Far in the deep south-western corner of Uganda on the border with the Congo, in an area of dense rainforest and steep-sided mountains, lies the remote region of Kayonza.
Although it’s remote, it is an area frequented by many a visitor to the country, a fact that is immediately noticeable by the kids shouting ‘Mzungu give me money’ with their hands stretched out. This is markedly different from the kids you find in Kampala and most other places we’ve been to, for whom an ‘Mzungu’ is seen as a curiosity not a cash machine. We were told that there are stories of misguided tourists throwing dollar bills out of the windows of their four by fours as they drive through villages, hence the demanding shouts.
The reason for the influx of Mzungus to this corner of Uganda is the presence of the world famous Mountain Gorilla. The Bwindi Impenetrable Forest is home to more than half the world’s Mountain Gorilla population. The Impenetrable Forest is a truly descriptive name in that this is rainforest at its prime. The forest has an average annual rainfall of 1,500mm…and it felt as if a large proportion of this fell on us whilst we were there! The steep slopes are layered with trees and twisting climbers of different greens. One of the nurses at the health centre we visited said it sometimes felt like the forest was taking over, inching in and suffocating the inhabitants.
The reason we were whisked to this romantic area within our first week of landing in the country is that one of the first tasks I have been assigned is finding funds for an innovative community health scheme being set up by Bwindi Community Hospital. Now this isn’t your average Ugandan Community Hospital. Started as a missionary hospital in 2003, it pottered along as a small health centre until a couple doing a 2-year VSO placement took over management. They’re still there after 4 years and in this time the facility has advanced to become one of Uganda’s most efficiently run and innovative community hospitals.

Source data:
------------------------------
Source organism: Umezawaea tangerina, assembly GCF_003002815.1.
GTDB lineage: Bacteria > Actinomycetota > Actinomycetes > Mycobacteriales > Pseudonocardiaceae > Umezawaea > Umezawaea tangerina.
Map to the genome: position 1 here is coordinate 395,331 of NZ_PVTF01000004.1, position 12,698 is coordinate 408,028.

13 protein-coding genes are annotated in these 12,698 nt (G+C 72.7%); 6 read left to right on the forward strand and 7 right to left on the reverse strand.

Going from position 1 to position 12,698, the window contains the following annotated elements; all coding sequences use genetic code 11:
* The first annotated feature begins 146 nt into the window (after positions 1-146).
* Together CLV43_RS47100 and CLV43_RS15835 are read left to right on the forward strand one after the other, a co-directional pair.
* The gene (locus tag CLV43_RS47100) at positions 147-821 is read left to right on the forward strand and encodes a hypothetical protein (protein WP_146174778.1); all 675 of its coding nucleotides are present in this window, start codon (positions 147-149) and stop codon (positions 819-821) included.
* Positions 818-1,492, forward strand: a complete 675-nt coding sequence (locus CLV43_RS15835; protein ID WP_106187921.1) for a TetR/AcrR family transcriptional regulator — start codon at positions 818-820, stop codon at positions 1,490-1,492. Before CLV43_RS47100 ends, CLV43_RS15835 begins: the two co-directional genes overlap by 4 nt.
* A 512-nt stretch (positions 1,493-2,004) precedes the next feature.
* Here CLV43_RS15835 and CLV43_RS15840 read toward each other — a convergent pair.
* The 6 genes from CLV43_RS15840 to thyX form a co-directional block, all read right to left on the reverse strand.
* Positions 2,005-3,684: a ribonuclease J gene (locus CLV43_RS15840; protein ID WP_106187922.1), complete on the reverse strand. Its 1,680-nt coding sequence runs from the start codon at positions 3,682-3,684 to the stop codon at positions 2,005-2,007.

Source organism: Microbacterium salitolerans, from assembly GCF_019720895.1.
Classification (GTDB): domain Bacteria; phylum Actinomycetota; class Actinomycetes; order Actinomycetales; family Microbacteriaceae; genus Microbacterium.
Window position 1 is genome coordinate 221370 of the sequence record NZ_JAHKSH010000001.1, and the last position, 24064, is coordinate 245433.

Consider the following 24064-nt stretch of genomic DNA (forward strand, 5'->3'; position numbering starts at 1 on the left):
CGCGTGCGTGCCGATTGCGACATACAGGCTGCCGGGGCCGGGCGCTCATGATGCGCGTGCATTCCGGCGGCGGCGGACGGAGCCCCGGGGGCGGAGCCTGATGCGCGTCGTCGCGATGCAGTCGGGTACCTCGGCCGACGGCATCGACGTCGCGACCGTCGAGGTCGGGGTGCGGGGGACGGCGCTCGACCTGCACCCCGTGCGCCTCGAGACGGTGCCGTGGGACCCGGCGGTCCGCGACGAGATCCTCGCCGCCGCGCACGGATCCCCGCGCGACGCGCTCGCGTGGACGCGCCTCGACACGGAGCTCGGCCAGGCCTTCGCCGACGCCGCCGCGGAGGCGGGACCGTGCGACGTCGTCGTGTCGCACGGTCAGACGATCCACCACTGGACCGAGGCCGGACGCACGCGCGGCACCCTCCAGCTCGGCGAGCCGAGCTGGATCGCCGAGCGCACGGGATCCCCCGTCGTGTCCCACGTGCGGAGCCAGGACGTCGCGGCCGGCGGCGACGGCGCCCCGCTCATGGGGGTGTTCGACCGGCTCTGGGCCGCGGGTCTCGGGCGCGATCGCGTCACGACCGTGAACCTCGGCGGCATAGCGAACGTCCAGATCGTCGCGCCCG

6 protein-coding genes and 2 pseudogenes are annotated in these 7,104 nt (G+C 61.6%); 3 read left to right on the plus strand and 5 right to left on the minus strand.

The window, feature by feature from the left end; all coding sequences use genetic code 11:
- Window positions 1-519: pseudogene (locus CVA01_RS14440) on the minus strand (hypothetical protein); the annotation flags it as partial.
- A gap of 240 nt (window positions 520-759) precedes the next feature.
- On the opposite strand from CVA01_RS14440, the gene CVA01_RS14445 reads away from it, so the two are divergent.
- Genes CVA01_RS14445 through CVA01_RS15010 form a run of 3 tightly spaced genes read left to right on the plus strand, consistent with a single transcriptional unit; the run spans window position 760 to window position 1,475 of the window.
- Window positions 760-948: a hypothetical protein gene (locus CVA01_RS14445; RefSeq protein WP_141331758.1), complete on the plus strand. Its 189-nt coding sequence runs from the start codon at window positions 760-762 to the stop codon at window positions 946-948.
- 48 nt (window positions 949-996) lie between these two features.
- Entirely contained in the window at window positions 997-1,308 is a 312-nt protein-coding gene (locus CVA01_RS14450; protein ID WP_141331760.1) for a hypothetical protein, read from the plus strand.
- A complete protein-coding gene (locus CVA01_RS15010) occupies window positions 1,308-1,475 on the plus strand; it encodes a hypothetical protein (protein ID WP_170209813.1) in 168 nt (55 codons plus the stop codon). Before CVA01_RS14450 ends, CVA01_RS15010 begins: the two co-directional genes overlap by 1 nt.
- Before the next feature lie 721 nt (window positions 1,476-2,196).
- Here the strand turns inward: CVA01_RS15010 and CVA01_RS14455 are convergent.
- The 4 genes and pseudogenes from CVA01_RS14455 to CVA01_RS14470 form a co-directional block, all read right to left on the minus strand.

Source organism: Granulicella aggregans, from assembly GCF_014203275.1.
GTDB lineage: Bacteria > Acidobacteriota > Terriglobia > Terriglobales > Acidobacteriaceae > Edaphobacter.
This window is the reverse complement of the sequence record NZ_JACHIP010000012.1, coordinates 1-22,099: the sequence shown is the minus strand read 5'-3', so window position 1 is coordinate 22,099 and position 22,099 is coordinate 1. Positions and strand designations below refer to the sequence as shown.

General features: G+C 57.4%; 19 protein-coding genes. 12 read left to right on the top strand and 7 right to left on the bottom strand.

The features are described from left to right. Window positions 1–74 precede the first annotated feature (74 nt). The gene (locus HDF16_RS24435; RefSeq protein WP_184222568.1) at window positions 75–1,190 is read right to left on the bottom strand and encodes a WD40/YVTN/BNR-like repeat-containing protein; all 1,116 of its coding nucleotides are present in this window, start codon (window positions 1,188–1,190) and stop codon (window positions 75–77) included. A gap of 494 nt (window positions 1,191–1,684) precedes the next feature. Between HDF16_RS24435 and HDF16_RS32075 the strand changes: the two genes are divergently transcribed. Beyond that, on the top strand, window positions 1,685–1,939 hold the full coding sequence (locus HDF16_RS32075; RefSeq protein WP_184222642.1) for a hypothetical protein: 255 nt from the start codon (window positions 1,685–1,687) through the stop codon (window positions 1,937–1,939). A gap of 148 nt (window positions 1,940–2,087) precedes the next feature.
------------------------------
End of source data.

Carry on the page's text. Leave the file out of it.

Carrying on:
On the back of a child health initiative providing free healthcare for the under 5 year olds in the area, a team of motivated community workers have compiled a database of demographic, socio-economic and health indicators for every household member in the region. For any researcher or public health graduate this database signifies a goldmine of information – it even includes GIS coordinates for every household and uses fingerprint scanning to identify individuals, thereby notifying the healthcare provider if the individual is registered on any of the free healthcare schemes and providing immediate details of their medical history. Now this may seem run of the mill for those of us who are used to detailed data being held on us covering every element of our lives from the kind of washing powder we prefer to whether we pay our credit card bills on time, but I can tell you that for this part of the world it’s pretty impressive and goes a long way towards designing more effective outreach services targeted to those most in need.